The FLIR ONE app isn't in the Play Store yet, so I've got a pre-release version for testing. It's responsive enough and all the settings you'd expect are there (calibration, temperature units, etc.). However, some of the UX is just bizarre. For example, to open the list of filters, you have to do this odd pinch and left to right swipe gesture. This has to be a bug of some sort—a regular swipe just isn't being detected correctly. It's the same to access the built-in gallery, but in the opposite direction.

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As for the basic functionality, FLIR ONE is impressive. The MSX Technology is very cool, allowing you to see detail in the thermal image that other cameras simply can't touch. It's sensitive enough to detect residual body heat, as with the footprint above. And notice the dog and how his snout is black? That's because he just had a drink so the end of his snout is cold. Neat!

I have noticed that at some distances the alignment is off a touch one way or the other (you can see that in a lot of the examples), but it's not too bad. I imagine this is a firmware thing that can be tweaked. A previous firmware update already fixed incorrect temperature readings, so FLIR can definitely make fixes remotely via the app. The image resolution might not be that impressive compared to regular cameras (and the thermal sensor is a lower resolution than the final images), but it's very good for a consumer thermal camera. The Seek camera, for example, produces 206x156 images.

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Iron, Rainbow, and Hottest filters with the M9

FLIR ONE comes with a nifty lanyard and case, which means it's more convenient to carry around. FLIR isn't under any illusion that you're going to leave the ONE connected to your phone all the time.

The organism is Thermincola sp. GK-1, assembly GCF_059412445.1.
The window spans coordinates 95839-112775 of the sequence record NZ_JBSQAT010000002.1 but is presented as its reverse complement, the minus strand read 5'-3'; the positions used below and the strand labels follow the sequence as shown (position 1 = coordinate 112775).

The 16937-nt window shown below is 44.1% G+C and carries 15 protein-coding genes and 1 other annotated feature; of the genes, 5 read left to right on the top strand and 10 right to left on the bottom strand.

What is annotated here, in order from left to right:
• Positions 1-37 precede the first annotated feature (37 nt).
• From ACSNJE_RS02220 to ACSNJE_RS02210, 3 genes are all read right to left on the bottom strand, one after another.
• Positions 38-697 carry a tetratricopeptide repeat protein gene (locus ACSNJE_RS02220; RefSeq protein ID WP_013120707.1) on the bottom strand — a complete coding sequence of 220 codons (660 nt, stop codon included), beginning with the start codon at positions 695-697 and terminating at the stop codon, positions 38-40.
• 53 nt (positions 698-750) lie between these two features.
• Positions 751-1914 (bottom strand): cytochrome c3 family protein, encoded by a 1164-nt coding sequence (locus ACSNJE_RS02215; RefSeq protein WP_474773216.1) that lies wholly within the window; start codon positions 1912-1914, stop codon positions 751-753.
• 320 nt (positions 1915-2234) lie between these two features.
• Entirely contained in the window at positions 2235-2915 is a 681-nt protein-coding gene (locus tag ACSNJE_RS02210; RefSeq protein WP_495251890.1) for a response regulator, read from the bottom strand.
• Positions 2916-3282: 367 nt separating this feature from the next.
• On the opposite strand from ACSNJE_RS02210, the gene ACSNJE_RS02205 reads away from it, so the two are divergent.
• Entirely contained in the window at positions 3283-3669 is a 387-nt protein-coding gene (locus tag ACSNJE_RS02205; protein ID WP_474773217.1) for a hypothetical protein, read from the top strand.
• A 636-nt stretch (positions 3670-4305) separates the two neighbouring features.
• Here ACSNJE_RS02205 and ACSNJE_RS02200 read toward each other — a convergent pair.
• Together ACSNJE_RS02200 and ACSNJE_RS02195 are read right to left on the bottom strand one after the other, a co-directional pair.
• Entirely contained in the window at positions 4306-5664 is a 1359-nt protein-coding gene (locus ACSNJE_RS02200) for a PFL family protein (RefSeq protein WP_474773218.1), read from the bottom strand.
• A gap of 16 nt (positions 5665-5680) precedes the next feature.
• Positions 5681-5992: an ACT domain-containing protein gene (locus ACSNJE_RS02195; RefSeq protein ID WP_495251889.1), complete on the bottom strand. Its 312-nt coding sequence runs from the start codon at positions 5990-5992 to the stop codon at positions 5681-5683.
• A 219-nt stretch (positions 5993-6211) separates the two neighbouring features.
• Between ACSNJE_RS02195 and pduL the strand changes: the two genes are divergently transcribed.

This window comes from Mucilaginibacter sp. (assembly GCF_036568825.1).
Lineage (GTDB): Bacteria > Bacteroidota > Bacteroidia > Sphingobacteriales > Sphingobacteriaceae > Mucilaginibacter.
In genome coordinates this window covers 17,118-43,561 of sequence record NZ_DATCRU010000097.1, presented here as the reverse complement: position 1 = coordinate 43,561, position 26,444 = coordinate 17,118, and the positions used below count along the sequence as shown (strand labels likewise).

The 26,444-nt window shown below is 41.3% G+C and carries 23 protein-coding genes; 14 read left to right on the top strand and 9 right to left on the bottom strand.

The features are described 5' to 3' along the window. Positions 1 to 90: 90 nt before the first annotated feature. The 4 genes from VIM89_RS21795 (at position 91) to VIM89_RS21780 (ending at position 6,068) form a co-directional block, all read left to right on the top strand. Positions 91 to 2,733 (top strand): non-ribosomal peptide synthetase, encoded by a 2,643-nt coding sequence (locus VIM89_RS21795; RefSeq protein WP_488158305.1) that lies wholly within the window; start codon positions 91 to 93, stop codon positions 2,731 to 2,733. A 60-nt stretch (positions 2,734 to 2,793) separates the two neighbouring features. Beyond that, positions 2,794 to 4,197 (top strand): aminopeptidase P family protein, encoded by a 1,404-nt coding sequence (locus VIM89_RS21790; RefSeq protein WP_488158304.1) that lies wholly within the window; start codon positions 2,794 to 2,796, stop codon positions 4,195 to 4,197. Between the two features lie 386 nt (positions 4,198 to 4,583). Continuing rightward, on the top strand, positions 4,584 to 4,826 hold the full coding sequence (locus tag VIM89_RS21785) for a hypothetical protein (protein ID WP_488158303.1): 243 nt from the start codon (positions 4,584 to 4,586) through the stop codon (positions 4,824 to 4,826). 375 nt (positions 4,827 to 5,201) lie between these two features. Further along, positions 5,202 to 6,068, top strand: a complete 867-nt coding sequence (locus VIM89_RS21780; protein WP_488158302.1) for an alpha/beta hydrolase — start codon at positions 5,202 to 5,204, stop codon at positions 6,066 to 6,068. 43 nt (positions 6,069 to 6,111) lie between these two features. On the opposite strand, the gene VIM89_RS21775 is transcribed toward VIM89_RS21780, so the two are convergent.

Should You Buy It?

I'm really left wondering about the usefulness of the FLIR ONE. It's certainly fun to play around with, but how often is it really going to come in handy? I mean, there are uses for it. You can use FLIR ONE to check doors and windows for leaks, see water temperature, and look for animals at night around your home.  Some people might also be able to use the FLIR ONE to look for electrical shorts, checking for blocked pipes, and auto maintenance. I will probably use it to see how hot phones get, because why not?

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The company has opened a developer program to get apps into the Play Store that make use of the FLIR ONE, which has the potential to be really cool. The apps FLIR is able to talk about now are a little boring, though. There's a night vision monitoring app, a thermometer, and an app that detects heat leakage around the house and suggests possible fixes. It's basically a subset of what you can do with the main app, but hopefully there will be more interesting apps later.

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The Android version was supposed to be out this month, but now it's scheduled for mid August. If you can justify the $250 price tag using the above use cases, I say go for it. It's a really neat gadget and it works well. I'd just caution that maybe you should consider the USB connector situation. Or wait a little while to see if maybe a USB Type-C version is forthcoming and what phones end up shipping with that connector.